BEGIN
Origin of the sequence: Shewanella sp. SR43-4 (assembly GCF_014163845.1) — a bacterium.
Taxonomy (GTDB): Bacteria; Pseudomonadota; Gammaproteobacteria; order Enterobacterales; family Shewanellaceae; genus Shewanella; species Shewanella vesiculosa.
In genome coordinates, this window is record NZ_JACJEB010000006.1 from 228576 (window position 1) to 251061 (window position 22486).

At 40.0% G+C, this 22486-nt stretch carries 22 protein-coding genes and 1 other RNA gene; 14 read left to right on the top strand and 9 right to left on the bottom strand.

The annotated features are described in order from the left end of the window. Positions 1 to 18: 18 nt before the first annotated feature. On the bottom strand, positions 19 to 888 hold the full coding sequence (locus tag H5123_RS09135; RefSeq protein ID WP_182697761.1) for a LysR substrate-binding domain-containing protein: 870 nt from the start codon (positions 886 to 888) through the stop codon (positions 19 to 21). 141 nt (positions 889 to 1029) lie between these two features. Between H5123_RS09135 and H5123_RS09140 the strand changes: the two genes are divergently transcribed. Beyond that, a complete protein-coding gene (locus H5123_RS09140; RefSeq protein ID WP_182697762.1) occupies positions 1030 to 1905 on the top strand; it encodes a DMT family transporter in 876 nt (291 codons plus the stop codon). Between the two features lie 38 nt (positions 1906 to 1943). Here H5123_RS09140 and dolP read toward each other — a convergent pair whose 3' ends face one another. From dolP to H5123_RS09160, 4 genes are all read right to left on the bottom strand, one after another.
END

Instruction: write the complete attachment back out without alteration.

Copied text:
Origin of the sequence: Shewanella sp. SR43-4 (assembly GCF_014163845.1) — a bacterium.
Taxonomy (GTDB): Bacteria; Pseudomonadota; Gammaproteobacteria; order Enterobacterales; family Shewanellaceae; genus Shewanella; species Shewanella vesiculosa.
In genome coordinates, this window is record NZ_JACJEB010000006.1 from 228576 (window position 1) to 251061 (window position 22486).

At 40.0% G+C, this 22486-nt stretch carries 22 protein-coding genes and 1 other RNA gene; 14 read left to right on the top strand and 9 right to left on the bottom strand.

The annotated features are described in order from the left end of the window. Positions 1 to 18: 18 nt before the first annotated feature. On the bottom strand, positions 19 to 888 hold the full coding sequence (locus tag H5123_RS09135; RefSeq protein ID WP_182697761.1) for a LysR substrate-binding domain-containing protein: 870 nt from the start codon (positions 886 to 888) through the stop codon (positions 19 to 21). 141 nt (positions 889 to 1029) lie between these two features. Between H5123_RS09135 and H5123_RS09140 the strand changes: the two genes are divergently transcribed. Beyond that, a complete protein-coding gene (locus H5123_RS09140; RefSeq protein ID WP_182697762.1) occupies positions 1030 to 1905 on the top strand; it encodes a DMT family transporter in 876 nt (291 codons plus the stop codon). Between the two features lie 38 nt (positions 1906 to 1943). Here H5123_RS09140 and dolP read toward each other — a convergent pair whose 3' ends face one another. From dolP to H5123_RS09160, 4 genes are all read right to left on the bottom strand, one after another.